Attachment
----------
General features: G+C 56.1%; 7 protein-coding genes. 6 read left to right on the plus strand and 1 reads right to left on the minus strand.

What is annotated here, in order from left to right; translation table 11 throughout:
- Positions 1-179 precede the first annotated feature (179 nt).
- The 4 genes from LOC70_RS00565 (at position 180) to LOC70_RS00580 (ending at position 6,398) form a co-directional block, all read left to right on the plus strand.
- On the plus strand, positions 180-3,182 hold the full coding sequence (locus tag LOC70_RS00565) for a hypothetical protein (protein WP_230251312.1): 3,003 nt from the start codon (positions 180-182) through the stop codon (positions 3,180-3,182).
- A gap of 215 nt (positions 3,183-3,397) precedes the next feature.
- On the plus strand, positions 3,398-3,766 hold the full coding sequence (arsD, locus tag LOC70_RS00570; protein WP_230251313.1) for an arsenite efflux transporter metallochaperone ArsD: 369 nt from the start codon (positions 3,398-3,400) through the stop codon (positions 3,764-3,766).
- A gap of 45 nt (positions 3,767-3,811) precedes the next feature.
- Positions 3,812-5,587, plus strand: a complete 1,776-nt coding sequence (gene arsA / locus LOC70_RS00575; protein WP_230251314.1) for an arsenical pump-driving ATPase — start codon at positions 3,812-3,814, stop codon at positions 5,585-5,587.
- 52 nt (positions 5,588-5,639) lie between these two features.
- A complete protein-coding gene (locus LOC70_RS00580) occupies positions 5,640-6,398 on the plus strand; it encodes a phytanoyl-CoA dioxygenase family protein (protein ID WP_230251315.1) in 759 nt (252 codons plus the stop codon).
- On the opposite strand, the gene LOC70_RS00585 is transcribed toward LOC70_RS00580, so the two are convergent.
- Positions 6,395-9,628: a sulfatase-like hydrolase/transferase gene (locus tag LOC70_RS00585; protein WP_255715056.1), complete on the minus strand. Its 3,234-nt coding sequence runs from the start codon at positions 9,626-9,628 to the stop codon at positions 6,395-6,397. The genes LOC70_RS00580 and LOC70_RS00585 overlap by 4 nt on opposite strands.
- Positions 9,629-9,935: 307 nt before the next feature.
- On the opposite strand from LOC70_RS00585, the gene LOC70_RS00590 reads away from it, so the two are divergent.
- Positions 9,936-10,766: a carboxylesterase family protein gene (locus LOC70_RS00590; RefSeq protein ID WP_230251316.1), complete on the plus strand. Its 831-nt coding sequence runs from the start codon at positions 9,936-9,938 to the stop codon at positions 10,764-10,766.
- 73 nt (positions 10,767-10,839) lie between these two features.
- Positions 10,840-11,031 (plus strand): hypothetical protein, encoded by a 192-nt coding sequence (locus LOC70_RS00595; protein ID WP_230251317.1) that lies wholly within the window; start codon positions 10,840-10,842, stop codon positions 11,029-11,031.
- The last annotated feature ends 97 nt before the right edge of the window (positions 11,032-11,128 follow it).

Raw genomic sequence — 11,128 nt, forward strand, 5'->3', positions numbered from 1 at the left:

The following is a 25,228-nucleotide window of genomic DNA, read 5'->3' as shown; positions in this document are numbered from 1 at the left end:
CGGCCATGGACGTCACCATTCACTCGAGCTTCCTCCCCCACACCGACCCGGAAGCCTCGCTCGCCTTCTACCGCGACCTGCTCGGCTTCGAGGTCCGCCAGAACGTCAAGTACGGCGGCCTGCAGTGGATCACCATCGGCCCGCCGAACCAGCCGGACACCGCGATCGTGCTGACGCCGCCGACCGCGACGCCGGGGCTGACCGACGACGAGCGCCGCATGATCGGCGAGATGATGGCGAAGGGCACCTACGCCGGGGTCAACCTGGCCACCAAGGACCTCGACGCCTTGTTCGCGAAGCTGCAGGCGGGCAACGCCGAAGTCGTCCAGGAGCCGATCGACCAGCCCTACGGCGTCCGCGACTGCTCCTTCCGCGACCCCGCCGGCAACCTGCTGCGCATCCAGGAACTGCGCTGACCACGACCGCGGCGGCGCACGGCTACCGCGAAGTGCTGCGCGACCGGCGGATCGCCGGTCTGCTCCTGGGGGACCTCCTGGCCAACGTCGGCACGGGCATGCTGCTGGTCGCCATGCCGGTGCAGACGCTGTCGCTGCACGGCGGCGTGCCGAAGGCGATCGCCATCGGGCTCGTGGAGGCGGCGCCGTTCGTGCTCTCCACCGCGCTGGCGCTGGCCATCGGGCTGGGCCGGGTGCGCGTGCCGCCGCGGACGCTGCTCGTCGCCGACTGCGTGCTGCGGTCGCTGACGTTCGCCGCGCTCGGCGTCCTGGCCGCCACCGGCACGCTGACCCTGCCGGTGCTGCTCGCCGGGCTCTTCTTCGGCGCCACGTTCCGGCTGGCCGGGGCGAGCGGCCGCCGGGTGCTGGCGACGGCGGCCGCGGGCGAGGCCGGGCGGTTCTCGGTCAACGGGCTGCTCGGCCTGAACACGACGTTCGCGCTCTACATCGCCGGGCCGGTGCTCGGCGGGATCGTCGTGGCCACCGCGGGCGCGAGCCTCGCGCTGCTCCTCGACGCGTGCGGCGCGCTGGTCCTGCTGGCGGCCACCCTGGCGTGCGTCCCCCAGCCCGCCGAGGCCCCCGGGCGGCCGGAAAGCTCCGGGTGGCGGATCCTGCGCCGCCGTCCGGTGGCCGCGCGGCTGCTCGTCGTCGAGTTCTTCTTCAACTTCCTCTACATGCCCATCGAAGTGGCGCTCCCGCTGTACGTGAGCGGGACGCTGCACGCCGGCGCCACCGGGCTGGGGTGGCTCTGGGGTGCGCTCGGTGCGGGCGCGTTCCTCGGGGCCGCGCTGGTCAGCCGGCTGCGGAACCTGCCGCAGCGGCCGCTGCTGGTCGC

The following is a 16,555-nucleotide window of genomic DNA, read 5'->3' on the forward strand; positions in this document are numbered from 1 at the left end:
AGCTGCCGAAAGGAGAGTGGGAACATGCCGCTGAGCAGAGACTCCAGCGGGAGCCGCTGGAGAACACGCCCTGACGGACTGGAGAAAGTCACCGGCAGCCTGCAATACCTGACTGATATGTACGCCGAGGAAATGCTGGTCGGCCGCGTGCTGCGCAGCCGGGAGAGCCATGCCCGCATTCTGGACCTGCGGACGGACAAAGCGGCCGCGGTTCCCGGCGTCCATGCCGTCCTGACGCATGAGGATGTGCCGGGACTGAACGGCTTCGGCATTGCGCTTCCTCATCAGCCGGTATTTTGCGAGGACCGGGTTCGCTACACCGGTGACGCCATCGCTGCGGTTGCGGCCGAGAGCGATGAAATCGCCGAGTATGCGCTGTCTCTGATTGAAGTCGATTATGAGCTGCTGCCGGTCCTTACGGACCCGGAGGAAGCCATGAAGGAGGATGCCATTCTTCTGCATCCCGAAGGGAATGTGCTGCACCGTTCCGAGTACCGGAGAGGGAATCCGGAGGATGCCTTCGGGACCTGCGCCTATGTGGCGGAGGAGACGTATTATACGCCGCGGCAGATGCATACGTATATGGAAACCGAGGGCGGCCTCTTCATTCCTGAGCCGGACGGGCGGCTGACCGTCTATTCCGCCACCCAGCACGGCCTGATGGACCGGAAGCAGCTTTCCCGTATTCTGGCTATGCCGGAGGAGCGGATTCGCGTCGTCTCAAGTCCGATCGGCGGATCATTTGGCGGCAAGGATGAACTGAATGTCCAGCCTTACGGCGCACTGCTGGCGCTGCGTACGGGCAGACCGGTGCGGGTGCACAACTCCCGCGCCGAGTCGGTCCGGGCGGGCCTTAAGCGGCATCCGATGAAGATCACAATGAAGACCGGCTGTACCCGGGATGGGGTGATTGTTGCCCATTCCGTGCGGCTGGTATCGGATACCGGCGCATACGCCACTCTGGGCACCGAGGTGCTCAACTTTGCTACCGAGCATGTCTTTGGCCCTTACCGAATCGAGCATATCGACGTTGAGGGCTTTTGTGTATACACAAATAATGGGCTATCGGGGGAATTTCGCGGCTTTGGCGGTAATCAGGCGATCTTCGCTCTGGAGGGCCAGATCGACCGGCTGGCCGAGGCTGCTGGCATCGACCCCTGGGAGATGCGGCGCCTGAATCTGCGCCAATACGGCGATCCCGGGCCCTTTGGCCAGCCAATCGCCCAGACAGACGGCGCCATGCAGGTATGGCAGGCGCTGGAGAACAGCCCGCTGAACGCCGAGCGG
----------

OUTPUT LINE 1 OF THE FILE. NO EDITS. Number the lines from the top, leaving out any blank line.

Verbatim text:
General features: G+C 56.1%; 7 protein-coding genes. 6 read left to right on the plus strand and 1 reads right to left on the minus strand.